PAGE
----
Government’s focus on increasing domestic manufacturing
Over the past few years, the government of India has increased the import duty on completely built units and even components to boost local production. For instance, the import duty on RAC compressors has been increased to 15% in the Union Budget 2022 from around 7.5% until September 2018. Similarly, fully finished AC units now attract an import duty of 20% against 10% earlier while AC units with refrigerants are now completely banned since October 2020. As per CMIE, this has helped to reduce AC imports (net of exports) in India to 40% in 9MFY21from 49% in FY18. This has also resulted in companies shifting from importing completely built units, to imports of components and sub-assemblies for RACs.
Ind-Ra believes that the increase in import duty along with incentives under PLI scheme
would make Indian products more competitive than their Chinese counterparts which are otherwise 15%-20% cheaper. The government has also undertaken other measures such as subsidies on capital expenditure, lower corporate taxation rate, allowing 100% FDI in electronics industry to attract global companies to set up their plants in India.
Ind-Ra also expects that the reliance on imports would reduce over the next three to four years as the government could announce the phased manufacturing programme for ACs, similar to that announced for mobile phones, and the import duty could increase to the extent of 30% for RACs and 20% for compressors by FY25.
Favourable fundamentals to support growth in medium to long term
The second wave of COVID could impact the potential purchasing power of consumers and weaken consumer sentiments, thus impacting the overall demand in the near term. However, the extension of work from home especially during peak summers could partly compensate for the same. Nevertheless, the gradual recovery in residential real estate, rising temperature, and improved availability of electricity bode well for AC demand in the medium to long term. Moreover, the fairly low AC penetration in India (at less than 10%) compared to other emerging countries and other white goods offers a long-term growth potential.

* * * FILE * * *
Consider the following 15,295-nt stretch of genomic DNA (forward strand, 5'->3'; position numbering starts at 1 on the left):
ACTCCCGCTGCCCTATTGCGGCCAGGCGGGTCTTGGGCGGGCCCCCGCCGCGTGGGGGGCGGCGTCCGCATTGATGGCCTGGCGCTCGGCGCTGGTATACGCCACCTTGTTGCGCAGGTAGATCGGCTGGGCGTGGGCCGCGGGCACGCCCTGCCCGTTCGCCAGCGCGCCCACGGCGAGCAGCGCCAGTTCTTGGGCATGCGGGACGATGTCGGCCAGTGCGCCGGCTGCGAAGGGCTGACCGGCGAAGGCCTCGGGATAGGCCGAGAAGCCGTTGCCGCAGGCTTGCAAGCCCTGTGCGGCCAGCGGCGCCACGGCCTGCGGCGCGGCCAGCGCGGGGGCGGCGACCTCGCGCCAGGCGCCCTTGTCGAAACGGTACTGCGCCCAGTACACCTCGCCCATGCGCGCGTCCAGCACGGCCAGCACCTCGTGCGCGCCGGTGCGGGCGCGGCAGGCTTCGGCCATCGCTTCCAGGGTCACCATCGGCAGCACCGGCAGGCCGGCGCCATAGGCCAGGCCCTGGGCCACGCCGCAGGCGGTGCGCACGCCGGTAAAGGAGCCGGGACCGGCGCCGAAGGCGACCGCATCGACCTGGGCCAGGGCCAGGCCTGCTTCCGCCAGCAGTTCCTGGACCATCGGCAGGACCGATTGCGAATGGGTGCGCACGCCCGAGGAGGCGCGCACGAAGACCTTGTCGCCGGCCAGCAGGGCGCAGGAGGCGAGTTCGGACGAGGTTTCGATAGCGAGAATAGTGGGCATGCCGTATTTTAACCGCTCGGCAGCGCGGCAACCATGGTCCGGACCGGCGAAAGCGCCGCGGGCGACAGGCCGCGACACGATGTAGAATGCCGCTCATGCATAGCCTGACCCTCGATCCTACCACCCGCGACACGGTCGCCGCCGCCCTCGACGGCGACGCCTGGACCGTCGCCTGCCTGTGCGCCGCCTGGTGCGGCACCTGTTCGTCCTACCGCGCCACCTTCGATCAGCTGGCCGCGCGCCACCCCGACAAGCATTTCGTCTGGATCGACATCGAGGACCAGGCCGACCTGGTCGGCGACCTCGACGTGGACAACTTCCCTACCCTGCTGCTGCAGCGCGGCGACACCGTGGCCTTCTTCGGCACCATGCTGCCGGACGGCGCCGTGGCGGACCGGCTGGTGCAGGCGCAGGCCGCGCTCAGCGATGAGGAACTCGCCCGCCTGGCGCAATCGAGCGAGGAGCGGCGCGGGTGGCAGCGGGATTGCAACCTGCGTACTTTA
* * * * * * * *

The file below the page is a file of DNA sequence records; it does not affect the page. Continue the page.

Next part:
The agency expects that the white goods industry has the potential to grow at a CAGR of 15%-18% over the next five years. Ind-Ra believes that the facilities to be set up would largely be used as import substitution, while substantial exports from these units is unlikely in the medium term.
Interim challenges could delay investments
The government has hiked the import duty on key raw materials used in manufacturing of ACs such as copper, steel, aluminium and plastic injection moulding components. Even if there is localisation of components, import of some raw materials such as specialised steel could increase, thereby increasing the cost of manufacturing of these components. Moreover, the increasing input cost could force manufacturers to increase the prices for end-consumers and hence impact the demand in the interim. Furthermore, the PLI scheme notification mentions the timeline for application as six months which might have to be extended as companies could take time to re-evaluate their business strategies amid the second wave of COVID.
Strong financials to support investments
The credit metrics of most large AC manufacturers are fairly strong with either net cash position or net leverage for the industry remaining below 1.0x.
The capex incurred over the last few years in the sector has also been in the range of 3%-4% of the revenues. As such, the companies are well positioned to undertake incremental capex without impacting their credit metrics materially. However, for component manufacturers, the leverage is still in the range of 2.0x-2.5x and hence the investments are likely to be small.